It’s really fascinating to see the MOOCs like Coursera, edX, Udacity, market an adjacent name, like a nano degree, or a micro bachelor’s degree, I think they all are trying to stay connected to that signaling factor that you get off of what the institution of higher education is done for centuries as we switched to this micro credential model. You’ve covered a lot of what I was trying to cover here that the micro credential is this idea of awarding for a smaller bite size, learning or mastery of a skill set or competency, which makes a ton of sense. Like, for example, even just the universities are starting to work with some of these micro credential providers. I was reading about Southern New Hampshire how they’ve partnered with, I think it’s edX, so you can get your micro credential at edX, but then you could use that for degree granting credit towards a larger associate or bachelor’s degree, which is fascinating to see how these things come to work.

Todd Zipper:

I want to switch gears around this though, you mentioned them, I want to bring that out large companies like Amazon, Google, Microsoft and IBM have announced very publicly training programs that clearly must lead to some micro credential that then sends that signal to the job market. Does this speed up verify credentials? How are you thinking about these massive companies wading into this space of education?

Manoj Kutty:

I think it’s welcome, and it’s great because you know when you attend a top university, or a top college, that you’re attending a program that is of high quality, and that when you graduate from that program, there is an expectation that you have certain skills and competencies, right? And I think as these big certification providers, like the Amazons and Googles step in, there is the same expectation that they can set standards for their content and for their assessment, that is of a very high standard. And again, keep in mind that most of these large behements that have come in to provide the certification courses and programs are focused on IT, which is a fast moving area, right? Two-year and four-year colleges struggled to keep pace with the advances in information technology.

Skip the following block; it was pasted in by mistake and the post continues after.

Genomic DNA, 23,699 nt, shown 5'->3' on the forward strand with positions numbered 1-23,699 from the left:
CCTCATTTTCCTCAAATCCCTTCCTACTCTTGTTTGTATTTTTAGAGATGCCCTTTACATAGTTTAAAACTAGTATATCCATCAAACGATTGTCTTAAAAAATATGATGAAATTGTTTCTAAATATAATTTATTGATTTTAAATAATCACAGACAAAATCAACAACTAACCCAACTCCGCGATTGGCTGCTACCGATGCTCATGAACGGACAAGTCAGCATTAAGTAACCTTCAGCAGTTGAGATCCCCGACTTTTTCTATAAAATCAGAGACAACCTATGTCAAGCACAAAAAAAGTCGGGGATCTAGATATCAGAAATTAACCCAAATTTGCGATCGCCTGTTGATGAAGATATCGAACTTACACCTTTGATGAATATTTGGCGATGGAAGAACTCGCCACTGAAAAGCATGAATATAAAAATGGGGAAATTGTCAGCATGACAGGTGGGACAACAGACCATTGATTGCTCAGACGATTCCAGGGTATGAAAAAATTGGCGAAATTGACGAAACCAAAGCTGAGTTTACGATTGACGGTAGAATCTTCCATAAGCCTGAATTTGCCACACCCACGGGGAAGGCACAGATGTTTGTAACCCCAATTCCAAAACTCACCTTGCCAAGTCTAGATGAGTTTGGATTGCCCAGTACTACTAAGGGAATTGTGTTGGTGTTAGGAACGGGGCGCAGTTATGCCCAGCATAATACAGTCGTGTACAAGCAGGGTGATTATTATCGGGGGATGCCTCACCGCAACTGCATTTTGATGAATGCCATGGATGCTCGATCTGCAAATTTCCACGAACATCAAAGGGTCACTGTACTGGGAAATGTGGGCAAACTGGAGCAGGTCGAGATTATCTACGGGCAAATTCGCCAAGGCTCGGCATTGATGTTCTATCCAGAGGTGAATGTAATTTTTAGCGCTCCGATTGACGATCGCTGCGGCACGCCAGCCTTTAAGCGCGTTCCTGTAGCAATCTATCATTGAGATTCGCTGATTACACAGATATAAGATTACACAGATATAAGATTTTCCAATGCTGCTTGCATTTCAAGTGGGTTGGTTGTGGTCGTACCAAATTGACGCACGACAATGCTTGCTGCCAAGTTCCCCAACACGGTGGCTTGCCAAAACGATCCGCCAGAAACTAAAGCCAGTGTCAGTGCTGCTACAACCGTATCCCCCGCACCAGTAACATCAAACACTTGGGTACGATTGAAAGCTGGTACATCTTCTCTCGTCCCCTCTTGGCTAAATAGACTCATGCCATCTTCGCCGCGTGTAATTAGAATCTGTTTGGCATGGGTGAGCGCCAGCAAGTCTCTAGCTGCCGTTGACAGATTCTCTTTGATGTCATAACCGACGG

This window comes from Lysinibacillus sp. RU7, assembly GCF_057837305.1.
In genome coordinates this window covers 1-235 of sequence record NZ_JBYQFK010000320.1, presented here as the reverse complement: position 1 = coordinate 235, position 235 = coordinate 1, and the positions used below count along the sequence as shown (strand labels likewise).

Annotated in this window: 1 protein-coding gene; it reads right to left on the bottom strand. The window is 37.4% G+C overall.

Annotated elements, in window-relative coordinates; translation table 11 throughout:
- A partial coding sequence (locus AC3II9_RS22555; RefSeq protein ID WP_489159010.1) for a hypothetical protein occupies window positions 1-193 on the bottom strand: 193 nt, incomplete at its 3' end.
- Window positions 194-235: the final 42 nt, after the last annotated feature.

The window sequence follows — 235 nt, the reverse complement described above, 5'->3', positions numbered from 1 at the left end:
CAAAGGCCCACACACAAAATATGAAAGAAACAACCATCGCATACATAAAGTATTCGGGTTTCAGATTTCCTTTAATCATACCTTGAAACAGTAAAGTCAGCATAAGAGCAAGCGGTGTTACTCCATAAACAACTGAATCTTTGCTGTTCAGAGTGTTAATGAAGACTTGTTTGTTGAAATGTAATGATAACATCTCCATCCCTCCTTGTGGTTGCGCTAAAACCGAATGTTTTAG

Manoj Kutty:

And so, when you see a cybersecurity course, offered by a college and a cybersecurity course offered by let’s say, one of these large technology companies, you now, as a student have the option of going in and taking these courses from these providers. Now, if the certifications can also provide a recognition that this student has underlying skills and competencies, that now a university can tap into and say, “Okay, you can come into our program, we will acknowledge prior credit based on what you have demonstrated from these providers, and then we will give you those credit, and then we can build on from there to provide a more generalized rounding.” That is a win-win for everybody.

Manoj Kutty: